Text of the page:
If the Waterboys would have been brought up on the Flaming Lips and Modest Mouse, they would probably sound a whole lot like Wonderlick. Featuring modestly played folk and alternative rock filtered through dream pop guitar and electronic percussion, Wonderlick's eponymous debut is a coy, curious offering from the band. On one hand, they can make this sound come together into a beautiful combination of pop and nonsense. Take "How Small You Are" as an example. It tries to incorporate beautiful female vocals, but includes all the takes of her screwing up, too. The song stops at several points, only to change around the percussion and add other elements. And the gorgeous singing is offset by the goofy male vocals that perform the verses. But they still manage to turn it into a memorable and fun pop song, even if the route they take to get there is different. Their cover of Joy Division's "Love Will Tear Us Apart" is a folky ballad that flows nicely, but it still fails to capture the yearning and desperation that Ian Curtis' original version provides. That song points out their weakest point: their overt quirkiness. Where it can work for them on certain tracks, they carry the cutesy phrasing and wide-eyed approach to its natural end and keep going. It takes a good balance to make that approach work, but they lean too close to the cute side. But even if they are guilty of this, they also provide some gorgeous pop songs that make many of the complaints about the band sound silly. "Black Box" is a swirling combination of the afore-mentioned elements that balances on the occasional ding or pop, resulting in a delicate pop song that succeeds brilliantly. There are more occurrences of this, but this is the yin and yang of Wonderlick's debut; they craft great pop music, but they don't always get the delivery right. They might be rough around the edges now, but they have the potential to really become great if they tweak their style enough. As it stands, this is a good album that might be too cute and goofy for some listeners.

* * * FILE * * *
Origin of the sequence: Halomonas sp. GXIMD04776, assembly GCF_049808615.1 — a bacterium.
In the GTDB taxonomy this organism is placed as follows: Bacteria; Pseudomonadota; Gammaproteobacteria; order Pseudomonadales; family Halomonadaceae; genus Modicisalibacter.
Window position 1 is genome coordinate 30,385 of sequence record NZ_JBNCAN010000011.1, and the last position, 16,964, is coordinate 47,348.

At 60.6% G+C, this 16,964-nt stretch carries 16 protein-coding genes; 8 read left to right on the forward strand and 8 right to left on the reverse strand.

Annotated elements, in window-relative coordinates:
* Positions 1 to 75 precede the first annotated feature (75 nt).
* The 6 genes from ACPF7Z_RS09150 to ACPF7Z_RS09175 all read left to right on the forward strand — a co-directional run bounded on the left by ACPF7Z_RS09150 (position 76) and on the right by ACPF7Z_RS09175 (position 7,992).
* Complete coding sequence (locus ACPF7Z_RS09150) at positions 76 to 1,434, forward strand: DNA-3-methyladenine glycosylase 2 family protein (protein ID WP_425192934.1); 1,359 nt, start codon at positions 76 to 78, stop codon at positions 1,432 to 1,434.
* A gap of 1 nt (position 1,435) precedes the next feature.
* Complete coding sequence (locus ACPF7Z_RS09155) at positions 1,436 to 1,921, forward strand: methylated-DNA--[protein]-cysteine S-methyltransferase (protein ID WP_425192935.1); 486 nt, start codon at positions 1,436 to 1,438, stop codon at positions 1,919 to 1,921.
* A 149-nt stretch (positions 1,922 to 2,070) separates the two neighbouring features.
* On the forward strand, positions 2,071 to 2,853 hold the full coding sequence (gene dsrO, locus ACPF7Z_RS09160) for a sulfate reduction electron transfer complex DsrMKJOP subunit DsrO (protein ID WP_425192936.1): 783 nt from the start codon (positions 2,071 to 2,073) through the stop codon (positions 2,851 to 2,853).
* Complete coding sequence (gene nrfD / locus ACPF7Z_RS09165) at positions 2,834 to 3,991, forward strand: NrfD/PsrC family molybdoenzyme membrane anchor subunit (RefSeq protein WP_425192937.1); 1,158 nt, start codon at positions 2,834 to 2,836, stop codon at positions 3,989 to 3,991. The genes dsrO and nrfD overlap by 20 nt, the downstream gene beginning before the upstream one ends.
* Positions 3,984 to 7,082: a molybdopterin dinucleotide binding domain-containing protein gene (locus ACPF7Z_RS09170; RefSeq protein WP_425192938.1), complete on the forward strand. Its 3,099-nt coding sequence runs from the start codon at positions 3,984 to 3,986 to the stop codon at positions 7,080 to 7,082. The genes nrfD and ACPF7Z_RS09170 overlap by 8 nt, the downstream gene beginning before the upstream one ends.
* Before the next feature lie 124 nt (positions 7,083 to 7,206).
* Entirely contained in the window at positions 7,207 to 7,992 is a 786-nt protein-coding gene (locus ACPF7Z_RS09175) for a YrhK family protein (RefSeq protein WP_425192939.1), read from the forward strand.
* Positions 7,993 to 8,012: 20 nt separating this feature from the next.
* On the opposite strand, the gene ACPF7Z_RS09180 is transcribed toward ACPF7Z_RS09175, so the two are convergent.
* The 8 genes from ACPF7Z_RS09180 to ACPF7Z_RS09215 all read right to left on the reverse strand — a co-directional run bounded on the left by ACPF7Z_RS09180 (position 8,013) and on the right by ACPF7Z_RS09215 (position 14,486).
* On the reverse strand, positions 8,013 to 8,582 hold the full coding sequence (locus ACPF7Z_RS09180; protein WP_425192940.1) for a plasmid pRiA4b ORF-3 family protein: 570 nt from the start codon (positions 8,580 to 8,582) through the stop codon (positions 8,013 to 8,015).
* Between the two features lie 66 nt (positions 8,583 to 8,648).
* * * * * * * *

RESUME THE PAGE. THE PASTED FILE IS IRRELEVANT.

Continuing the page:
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AllMusic Review by Bradley Torreano